By John Smart, Innovation Analyst at Yorkshire Housing

Speak to anyone in the social housing sector and they’ll tell you that hoarding disorder is a growing problem that impacts not only the hoarder themselves but their family, friends, neighbours, housing colleagues and housing providers.

According to the British Association of Social Workers (BASW) between 2 and 5% of the population is estimated to be affected by hoarding, which equates to around 1.2 million people in the UK. However, the true scale of the problem is unknown and Hoarding UK believes that only 5% of people who hoard come to the attention of professionals.

Sadly, this number looks set to increase further. The cost-of-living crisis following hot on the heels of the pandemic is having a brutal impact on mental wellbeing, which is expected to lead to new hoarding cases and the deterioration of the condition in people who previously had it under control.

So, in a world where we’re using technology to protect our customers’ physical health (for example to identify and diagnose issues with things like boilers and damp), why not use tech to help tackle complex mental health conditions like hoarding?

The bright idea

Most of our hoarding referrals come in through our safeguarding team, but cases are also reported to our antisocial behaviour and coaching teams, making it difficult to get a comprehensive picture of the extent of the problem we’re dealing with.

Reporting hoarding is also traditionally an expensive paper-based exercise. It’s a lengthy process that involves taking notes while visiting a customer’s home. Notes are then manually uploaded into a case management system or attached as a file to an existing case, all of which takes time and prevents customers from accessing support and help quickly.

Our innovation team holds regular ‘hackathons’ that bring together innovation analysts, developers and other IT specialists to problem-solve and create cutting-edge solutions. It was during one of these sessions that they came up with the idea of using Power Apps,  a system we already had in place at Yorkshire Housing, to digitalise the hoarding reporting process and streamline how our colleagues carry out inspections and report concerns.

The team decided to create two options for reporting hoarding, a ‘report a concern’ function and a ‘full assessment’ tool. The ‘report a concern’ function is a stripped-back version of the full assessment that focuses on five key areas around safety, specifically access to the customer’s home and access to facilities such as gas and electricity. This new process allows colleagues on time-sensitive visits, such as engineers and contractors, to report concerns about hoarding quickly and easily, something that wasn’t possible with the old system.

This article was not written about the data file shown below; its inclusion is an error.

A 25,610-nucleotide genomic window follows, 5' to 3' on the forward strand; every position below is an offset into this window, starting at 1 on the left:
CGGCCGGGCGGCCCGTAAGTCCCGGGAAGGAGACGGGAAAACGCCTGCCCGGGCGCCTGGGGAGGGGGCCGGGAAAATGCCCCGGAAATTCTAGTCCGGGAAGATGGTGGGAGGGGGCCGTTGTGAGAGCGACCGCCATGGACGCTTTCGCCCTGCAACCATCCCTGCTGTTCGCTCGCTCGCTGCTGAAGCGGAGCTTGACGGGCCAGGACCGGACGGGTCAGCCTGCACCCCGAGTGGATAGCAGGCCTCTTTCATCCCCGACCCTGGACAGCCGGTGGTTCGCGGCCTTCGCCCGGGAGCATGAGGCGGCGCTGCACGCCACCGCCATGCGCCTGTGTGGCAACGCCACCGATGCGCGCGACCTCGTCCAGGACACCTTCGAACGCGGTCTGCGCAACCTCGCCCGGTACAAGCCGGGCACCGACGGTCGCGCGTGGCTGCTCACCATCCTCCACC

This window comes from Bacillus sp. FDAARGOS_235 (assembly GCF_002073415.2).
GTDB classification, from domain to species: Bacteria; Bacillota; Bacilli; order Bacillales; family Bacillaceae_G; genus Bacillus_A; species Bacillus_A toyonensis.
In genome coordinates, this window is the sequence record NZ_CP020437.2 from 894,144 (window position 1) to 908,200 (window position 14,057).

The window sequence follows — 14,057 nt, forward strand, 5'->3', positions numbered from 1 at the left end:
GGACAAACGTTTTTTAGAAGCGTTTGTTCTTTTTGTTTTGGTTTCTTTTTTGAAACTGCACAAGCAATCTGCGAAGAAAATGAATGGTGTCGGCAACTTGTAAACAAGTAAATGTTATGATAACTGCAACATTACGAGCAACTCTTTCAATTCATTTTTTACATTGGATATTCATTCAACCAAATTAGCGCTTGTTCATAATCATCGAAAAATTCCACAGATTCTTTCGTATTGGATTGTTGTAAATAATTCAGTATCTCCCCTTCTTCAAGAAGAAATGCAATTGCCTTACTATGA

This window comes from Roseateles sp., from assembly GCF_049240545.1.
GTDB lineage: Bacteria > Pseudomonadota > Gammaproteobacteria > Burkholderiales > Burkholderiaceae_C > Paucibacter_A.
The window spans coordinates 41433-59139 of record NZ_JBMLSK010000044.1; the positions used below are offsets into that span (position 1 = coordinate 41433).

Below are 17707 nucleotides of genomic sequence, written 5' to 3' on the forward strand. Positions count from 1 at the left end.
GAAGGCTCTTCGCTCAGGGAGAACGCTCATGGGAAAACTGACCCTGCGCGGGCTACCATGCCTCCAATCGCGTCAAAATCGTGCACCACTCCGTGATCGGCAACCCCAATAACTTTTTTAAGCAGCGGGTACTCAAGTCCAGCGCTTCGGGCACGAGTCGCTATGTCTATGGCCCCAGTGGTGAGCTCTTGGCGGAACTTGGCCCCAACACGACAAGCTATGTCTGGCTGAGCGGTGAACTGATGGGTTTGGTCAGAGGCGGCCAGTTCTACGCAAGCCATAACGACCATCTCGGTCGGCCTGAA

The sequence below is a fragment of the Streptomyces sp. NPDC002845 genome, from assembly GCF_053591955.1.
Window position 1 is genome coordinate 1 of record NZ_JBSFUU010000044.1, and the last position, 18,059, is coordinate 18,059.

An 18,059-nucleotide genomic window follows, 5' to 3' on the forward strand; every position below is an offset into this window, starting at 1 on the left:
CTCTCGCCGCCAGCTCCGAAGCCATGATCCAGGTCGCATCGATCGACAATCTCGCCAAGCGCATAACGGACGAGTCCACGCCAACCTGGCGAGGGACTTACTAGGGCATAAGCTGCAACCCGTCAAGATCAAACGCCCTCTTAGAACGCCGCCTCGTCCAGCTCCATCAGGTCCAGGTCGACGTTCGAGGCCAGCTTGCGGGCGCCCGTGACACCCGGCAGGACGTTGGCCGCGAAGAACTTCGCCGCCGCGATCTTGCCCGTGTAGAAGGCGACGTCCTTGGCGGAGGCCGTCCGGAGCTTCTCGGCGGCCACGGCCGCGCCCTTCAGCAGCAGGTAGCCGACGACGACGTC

What a difference an app makes

The app, which is still being piloted, has significantly streamlined the reporting process. It’s speeding up access to support for our customers, reducing health and safety risks, and encouraging more colleagues to speak up and raise their concerns.

For both the ‘report a concern’ and ‘full assessment’ tools, the app uses a score-based system for each question to grade the risk. The app then automatically sends a report to our customer independence team where the reports are triaged. If concerns have been reported, we can quickly arrange a visit to the customer’s home to carry out a more in-depth assessment.

The app also allows colleagues to view previous inspection reports and use these to show how cases are being progressed. Spotting an escalating situation quickly means we can intervene and provide support much earlier than we could previously.

A work in progress

There’s always room for improvement and we’re reviewing the app periodically to look at how it’s performing, as well as asking colleagues to give us their ideas and suggestions for how it could evolve.

Once we’ve brought this feedback together, our customer independence team will decide if any of the suggestions will add value either to our customers or our colleagues.

We’ll also look to see if the solution has any scope to provide efficiencies or improved customer satisfaction in any other areas of the business.

We’re not saying technology can or should replace the human touch, but we’re committed to using it to give our people the tools they need to act quickly and resolve problems that could have a potential impact on our customers’ health and the quality of our homes.